One of the two officials responsible for Senator Ricardo Lara's transition as California's newly elected insurance commissioner last month served as a lobbyist in Sacramento on behalf of a major drug manufacturer. from an insurance department survey that Lara will lead soon.

State Senator Ricardo Lara, D-Bell Gardens, at the Senate Session in Sacramento, California on May 28, 2015. (AP Photo / Rich Pedroncelli) Photo AP / Rich Pedroncelli

Lara, of D-Bell Gardens, will be sworn in as Insurance Commissioner on Monday, succeeding Dave Jones, who was named.

In December, Lara issued a press release announcing that Michael Martinez would help him lead his transition to the 1,300-employee department. According to this publication, Martinez, former head of the Insurance Department and a contributor to Governor Jerry Brown, "was currently working in California's life sciences sector."

The publication failed to explain the work done by Martinez in the life sciences sector and did not identify his employer.

In a separate public document filed with the state secretary, Martinez revealed that, until December, he had been a lobbyist for the drug company Gilead Sciences, based in Foster City.

In turn, Gilead disclosed in filings with the US Securities and Exchange Commission on November 6 – election day – that the California Department of Insurance and the Alameda District Attorney issued subpoenas in October 2017 requesting documents relating to its commercialization, and interactions with specialized pharmacies.

Gilead also revealed that he has received similar subpoenas from US Attorney's Offices in Massachusetts and the Southern District of New York, as well as from the US Department of Health and Human Services.

The company said it was cooperating with the investigations. He did not respond to requests for comments from CALmatters. The Insurance Department also did not comment on the investigation, and the outgoing Insurance Commissioner, Mr. Jones, could not be reached.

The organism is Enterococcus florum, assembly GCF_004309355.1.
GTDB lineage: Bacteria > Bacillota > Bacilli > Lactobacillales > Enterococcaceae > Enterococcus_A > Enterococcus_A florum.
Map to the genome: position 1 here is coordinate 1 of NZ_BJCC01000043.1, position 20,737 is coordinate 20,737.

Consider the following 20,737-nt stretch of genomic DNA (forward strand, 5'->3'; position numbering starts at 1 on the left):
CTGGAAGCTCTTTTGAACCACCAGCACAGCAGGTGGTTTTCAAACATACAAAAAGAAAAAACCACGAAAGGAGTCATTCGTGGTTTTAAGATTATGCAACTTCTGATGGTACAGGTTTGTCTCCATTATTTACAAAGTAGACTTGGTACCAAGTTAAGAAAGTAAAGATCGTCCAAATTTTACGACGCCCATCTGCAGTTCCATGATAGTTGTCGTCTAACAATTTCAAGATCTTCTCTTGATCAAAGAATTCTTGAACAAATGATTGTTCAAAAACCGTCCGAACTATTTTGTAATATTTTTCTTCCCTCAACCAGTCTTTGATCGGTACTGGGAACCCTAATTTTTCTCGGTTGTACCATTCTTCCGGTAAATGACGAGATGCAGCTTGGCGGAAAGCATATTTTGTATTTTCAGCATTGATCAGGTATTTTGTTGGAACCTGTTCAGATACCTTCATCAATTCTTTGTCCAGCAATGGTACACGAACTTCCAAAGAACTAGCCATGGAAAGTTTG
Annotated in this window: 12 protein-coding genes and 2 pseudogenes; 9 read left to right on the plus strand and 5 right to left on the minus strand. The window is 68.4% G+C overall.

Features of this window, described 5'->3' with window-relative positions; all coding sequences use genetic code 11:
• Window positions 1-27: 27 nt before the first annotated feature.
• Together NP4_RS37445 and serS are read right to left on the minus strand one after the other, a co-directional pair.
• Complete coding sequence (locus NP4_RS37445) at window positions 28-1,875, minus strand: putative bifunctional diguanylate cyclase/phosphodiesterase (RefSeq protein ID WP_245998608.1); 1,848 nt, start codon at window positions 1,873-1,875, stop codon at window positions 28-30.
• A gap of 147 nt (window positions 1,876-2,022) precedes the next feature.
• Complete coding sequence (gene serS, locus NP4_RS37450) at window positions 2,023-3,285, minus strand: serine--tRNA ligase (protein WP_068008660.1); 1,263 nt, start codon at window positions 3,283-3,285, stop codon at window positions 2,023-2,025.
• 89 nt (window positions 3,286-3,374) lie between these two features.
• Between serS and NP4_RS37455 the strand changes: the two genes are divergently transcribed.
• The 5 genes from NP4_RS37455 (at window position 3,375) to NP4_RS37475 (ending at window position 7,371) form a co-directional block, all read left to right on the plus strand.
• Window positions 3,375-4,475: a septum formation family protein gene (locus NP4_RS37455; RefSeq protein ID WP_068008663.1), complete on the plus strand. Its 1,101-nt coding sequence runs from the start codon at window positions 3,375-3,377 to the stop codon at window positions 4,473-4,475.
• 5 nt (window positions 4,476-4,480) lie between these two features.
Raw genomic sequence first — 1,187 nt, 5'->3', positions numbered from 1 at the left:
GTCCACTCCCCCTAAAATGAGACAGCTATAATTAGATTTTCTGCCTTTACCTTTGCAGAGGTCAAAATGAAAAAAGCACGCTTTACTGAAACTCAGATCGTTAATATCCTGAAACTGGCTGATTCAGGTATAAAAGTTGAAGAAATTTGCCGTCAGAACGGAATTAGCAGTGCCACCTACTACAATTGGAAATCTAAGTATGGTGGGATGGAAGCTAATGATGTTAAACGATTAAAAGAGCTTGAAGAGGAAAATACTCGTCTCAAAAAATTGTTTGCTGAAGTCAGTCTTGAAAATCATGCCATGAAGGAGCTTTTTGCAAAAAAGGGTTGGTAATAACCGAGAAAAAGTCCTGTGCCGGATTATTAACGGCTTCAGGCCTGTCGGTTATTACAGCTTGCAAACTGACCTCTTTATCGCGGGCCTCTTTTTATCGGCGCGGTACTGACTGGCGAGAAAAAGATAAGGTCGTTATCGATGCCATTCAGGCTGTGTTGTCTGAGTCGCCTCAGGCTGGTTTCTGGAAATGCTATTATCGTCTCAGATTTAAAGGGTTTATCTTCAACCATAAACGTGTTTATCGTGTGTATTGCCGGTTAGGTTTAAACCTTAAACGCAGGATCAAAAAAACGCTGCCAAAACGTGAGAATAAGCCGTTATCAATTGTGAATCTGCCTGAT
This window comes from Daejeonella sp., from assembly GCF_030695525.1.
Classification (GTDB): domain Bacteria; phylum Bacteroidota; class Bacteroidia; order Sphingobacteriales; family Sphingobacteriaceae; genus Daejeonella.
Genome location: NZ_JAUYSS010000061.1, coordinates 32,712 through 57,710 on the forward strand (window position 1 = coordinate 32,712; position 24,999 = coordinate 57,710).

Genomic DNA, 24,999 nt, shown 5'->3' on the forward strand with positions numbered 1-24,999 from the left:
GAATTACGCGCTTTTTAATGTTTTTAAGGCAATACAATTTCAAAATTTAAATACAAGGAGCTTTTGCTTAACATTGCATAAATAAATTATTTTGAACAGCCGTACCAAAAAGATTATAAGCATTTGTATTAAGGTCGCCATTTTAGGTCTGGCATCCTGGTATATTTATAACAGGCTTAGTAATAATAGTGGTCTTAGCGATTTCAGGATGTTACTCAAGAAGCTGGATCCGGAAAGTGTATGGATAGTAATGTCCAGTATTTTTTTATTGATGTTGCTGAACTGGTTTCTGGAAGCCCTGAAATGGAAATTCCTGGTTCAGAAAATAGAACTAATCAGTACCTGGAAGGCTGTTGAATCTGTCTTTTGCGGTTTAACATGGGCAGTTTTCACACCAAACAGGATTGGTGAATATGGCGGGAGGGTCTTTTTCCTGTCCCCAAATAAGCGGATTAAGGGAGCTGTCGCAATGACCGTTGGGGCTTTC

Gilead's medications include Truvada, also known as PreP, shortened for pre-exposure prophylaxis. Truvada protects users against HIV, the virus responsible for acquired immunodeficiency syndrome. As part of its marketing, Gilead reimburses consumers their share, regardless of their level of income.

In a statement to CALmatters, Lara's office said: "The elected commissioner, Lara, looks forward to Martinez joining the Insurance Department, where he served under Commissioner Jones with great integrity before to sit in Governor Brown's government. His new role will be announced in the coming days. "

The statement does not say whether Martinez would be excluded from any Gilead investigation.

Martinez worked for almost 10 years as a lobbyist for Manatt, Phelps & Phillips in Sacramento, before working for the Insurance Department following the election of Mr. Jones in 2010, and then for Mr. Brown. He joined Gilead at the end of 2017 and worked as a lobbyist in Sacramento for a year.

In Sacramento, Gilead regularly lobbies for drug pricing legislation, including the flagship legislation of 2017 that requires drug companies to disclose whether they are raising the prices of their products.

Gilead is also a regular donor to the campaign, joining other pharmaceutical companies in spending $ 4 million to oppose a 2016 initiative to reduce the price of prescription drugs, and spending an additional $ 670,000 since 2013 for various candidates and campaigns. Lara received $ 4,000 from Gilead for her insurance commissioner campaign.

In the Democratic wave that swept over California, Lara defeated former insurance commissioner Steve Poizner, a former Republican candidate turned candidate without a political party, by a margin of 52.9% to 47.1%.

As Insurance Commissioner, Lara will oversee a department of 1,325 employees, with a budget of $ 287 million and a major law enforcement operation. The department shares authority over some aspects of health insurance – and therefore prescription drugs – with the managed health care department.

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